[This isn't just your average, run-of-the-mill blackberry jam. Oh no. This jam is from the North Fork.]

It’s enough to make a man scream when someone who looks like somebody from Hollywood goes strolling down the street walking a tiny dog and eating ice cream. At the cozy corner nook in the village between the Georgian-owned cafe where they sell the tasty khatchapuri and the Turkish-owned liquor store where I am fond of idling away my time and restocking my Bedell 2010 First Crush red table wine — which only costs $20 — I asked David, who has always lived here, about the swarms of savage strangers.

“David, what the hell is going on?”

“What do you mean, man?”

“There are all of these well-dressed people here this week. They look good and have nice clothes. They can’t be from around here.”

“Oh, you mean the yuppies? Welcome to Greenport in summer, man.”

“But it’s not summer. It’s still May.”

“Memorial Day weekend. That’s what kicks it off.”

“It’s crazy.”

“What is?”

“I saw a couple bicycling through town this morning. They were wearing matching fanny packs.”

“But that’s just how it is, man. And believe me, it’s only going to get worse.”

And maybe it has. David is suddenly clean shaven and wearing a collared shirt. And I am too. It’s Greenport in summer. Gotta stuff the local scruff.

the tuesday afternoon dildo club

Just another letter from the swinging East End.

IN A COFFEEHOUSE on Front Street in Greenport, a group of ladies gathers every Tuesday to share and gossip. Some are younger, others older, some thinner, others larger. But they are loud. The round table in the front of the building seems to spin round and quake with nervous energy and laughter, and the conversation themes usually drift from polite updates on personal lives and real estate to down and dirty girl talk, and you’ll find your ears prick up each time an out of context word like “dildo” penetrates the otherwise mild and old-timey atmosphere of bean roasting smoke and recorded Italian folk singers.

I pretend not to listen to them as I work, but I cannot help but eavesdrop. I measure my own manhood in counterpoint to their strident womanhood, and this gives me great sadness. It seems that so many men and women define each other by gender. They cannot see past this very important dividing line. It envelopes all. The Tuesday afternoon dildo club issues bold communiques like, “But that’s men, they want to control you, they want to isolate you, my ex-husband was just like that.” When a woman’s husband actually entered the cafe to say hi, the gatherers adopted a faux friendliness of “Hi there you!” and pecks on the cheek that vanished the second he was out the door, followed by the telling postmortem, “Why do men feel like they need to do that? Intrude?”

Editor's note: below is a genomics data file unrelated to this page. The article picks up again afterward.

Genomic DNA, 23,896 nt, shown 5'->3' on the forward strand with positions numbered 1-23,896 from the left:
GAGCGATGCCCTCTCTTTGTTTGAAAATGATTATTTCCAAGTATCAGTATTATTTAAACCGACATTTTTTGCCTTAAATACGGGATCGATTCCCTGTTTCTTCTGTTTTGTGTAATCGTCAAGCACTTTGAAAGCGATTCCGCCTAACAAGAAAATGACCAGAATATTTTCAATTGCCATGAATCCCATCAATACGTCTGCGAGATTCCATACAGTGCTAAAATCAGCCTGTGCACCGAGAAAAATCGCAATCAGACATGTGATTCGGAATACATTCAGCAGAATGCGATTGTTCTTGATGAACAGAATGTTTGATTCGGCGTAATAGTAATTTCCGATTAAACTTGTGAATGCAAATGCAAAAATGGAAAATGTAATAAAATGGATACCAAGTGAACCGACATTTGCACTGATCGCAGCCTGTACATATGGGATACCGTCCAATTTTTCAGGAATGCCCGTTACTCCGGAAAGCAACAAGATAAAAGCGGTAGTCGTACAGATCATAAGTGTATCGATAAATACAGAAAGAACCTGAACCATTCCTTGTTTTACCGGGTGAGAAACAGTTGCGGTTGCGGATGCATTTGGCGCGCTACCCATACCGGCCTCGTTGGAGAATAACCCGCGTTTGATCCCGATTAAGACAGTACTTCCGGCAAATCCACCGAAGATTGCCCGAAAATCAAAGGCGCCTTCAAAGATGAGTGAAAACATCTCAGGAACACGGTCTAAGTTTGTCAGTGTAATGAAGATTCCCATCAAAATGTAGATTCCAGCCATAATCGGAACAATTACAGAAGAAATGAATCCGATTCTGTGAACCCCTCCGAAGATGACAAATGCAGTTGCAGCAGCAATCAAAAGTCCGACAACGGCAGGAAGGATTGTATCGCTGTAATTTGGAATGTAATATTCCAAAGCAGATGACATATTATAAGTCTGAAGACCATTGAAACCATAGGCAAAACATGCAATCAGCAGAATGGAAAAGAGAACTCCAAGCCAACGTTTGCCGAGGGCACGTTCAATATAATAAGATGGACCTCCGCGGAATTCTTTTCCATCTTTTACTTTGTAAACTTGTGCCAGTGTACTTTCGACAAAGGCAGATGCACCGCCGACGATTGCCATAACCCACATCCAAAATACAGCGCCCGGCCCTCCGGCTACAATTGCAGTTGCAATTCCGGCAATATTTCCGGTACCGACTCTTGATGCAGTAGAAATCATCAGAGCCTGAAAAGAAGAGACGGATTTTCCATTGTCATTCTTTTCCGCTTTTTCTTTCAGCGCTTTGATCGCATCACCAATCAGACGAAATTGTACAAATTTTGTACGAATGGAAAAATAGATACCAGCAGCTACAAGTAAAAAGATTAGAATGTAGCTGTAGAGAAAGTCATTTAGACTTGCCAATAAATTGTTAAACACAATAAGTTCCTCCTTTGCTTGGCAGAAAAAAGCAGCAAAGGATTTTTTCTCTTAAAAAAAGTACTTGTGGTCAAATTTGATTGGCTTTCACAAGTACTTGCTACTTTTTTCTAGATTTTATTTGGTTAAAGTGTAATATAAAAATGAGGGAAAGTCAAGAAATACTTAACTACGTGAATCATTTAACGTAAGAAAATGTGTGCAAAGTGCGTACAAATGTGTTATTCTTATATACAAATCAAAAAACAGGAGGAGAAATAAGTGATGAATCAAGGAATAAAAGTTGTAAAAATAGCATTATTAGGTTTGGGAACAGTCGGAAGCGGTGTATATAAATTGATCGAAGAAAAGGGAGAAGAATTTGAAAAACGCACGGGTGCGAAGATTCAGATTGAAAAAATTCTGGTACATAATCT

The last confab of the Tuesday afternoon dildo club led me into even more peculiar territory. Someone mentioned Orient, the village where we live, and another person brought up all the “swinging” that goes on in Orient. Swinging? I paid swift notice. As in Swinging London?

“And it’s not just couples, it’s marrieds,” the first woman gushed.

“Really, marrieds, too?!” A second woman half-asked, half-gasped.

“Yeah, it’s huge out there,” the first one said, “not that I know from experience. I have just heard. And also on Shelter Island. And also Sag Harbor,” she said.

“Yes, yes, swinging is huge in Sag Harbor,” a third woman agreed, touching her chest to connote integrity and honesty, as if she knew even better than the first woman about Sag Harbor’s wild key parties. I imagined the nice young Latina cashier I saw at the deli in Sag Harbor, and the gentleman with the scarf and the Jack Kerouac glasses. Were they in on it too? So many things were going on around me and I had been oblivious all this time.

“Will you quiet down,” the first one said, “you are disturbing people. He’s trying to work.”

“No he’s not, he’s listening to us,” the second woman said. I cocked an eyebrow at the revelers seeking some acknowledgement of my humanity, our shared asexual existence, but one never came. Only more locker room talk and vibrant outbursts and chocolate dusted cappuccinos and rubbery pounding of fists on the table. To quote Monty Python, there was much rejoicing.